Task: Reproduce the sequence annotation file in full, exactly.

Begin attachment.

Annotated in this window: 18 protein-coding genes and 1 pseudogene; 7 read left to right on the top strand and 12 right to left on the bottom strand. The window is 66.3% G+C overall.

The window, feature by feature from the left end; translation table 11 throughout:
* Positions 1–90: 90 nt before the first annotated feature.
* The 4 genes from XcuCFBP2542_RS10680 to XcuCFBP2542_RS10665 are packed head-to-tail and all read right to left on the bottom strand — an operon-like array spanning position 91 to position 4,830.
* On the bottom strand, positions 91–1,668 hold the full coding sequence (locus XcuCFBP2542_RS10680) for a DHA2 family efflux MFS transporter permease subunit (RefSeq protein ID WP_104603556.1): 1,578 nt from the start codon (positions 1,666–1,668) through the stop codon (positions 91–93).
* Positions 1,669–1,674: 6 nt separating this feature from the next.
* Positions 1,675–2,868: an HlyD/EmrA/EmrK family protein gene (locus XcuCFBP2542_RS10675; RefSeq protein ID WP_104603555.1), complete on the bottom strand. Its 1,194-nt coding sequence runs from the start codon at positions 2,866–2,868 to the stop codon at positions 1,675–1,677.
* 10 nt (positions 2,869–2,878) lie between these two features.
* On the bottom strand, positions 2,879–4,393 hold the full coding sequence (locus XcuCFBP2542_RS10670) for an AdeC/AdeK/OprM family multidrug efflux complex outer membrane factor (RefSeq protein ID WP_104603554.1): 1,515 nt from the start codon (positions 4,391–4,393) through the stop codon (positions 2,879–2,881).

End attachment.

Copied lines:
Annotated in this window: 18 protein-coding genes and 1 pseudogene; 7 read left to right on the top strand and 12 right to left on the bottom strand. The window is 66.3% G+C overall.

The window, feature by feature from the left end; translation table 11 throughout:
* Positions 1–90: 90 nt before the first annotated feature.
* The 4 genes from XcuCFBP2542_RS10680 to XcuCFBP2542_RS10665 are packed head-to-tail and all read right to left on the bottom strand — an operon-like array spanning position 91 to position 4,830.
* On the bottom strand, positions 91–1,668 hold the full coding sequence (locus XcuCFBP2542_RS10680) for a DHA2 family efflux MFS transporter permease subunit (RefSeq protein ID WP_104603556.1): 1,578 nt from the start codon (positions 1,666–1,668) through the stop codon (positions 91–93).
* Positions 1,669–1,674: 6 nt separating this feature from the next.
* Positions 1,675–2,868: an HlyD/EmrA/EmrK family protein gene (locus XcuCFBP2542_RS10675; RefSeq protein ID WP_104603555.1), complete on the bottom strand. Its 1,194-nt coding sequence runs from the start codon at positions 2,866–2,868 to the stop codon at positions 1,675–1,677.
* 10 nt (positions 2,869–2,878) lie between these two features.
* On the bottom strand, positions 2,879–4,393 hold the full coding sequence (locus XcuCFBP2542_RS10670) for an AdeC/AdeK/OprM family multidrug efflux complex outer membrane factor (RefSeq protein ID WP_104603554.1): 1,515 nt from the start codon (positions 4,391–4,393) through the stop codon (positions 2,879–2,881).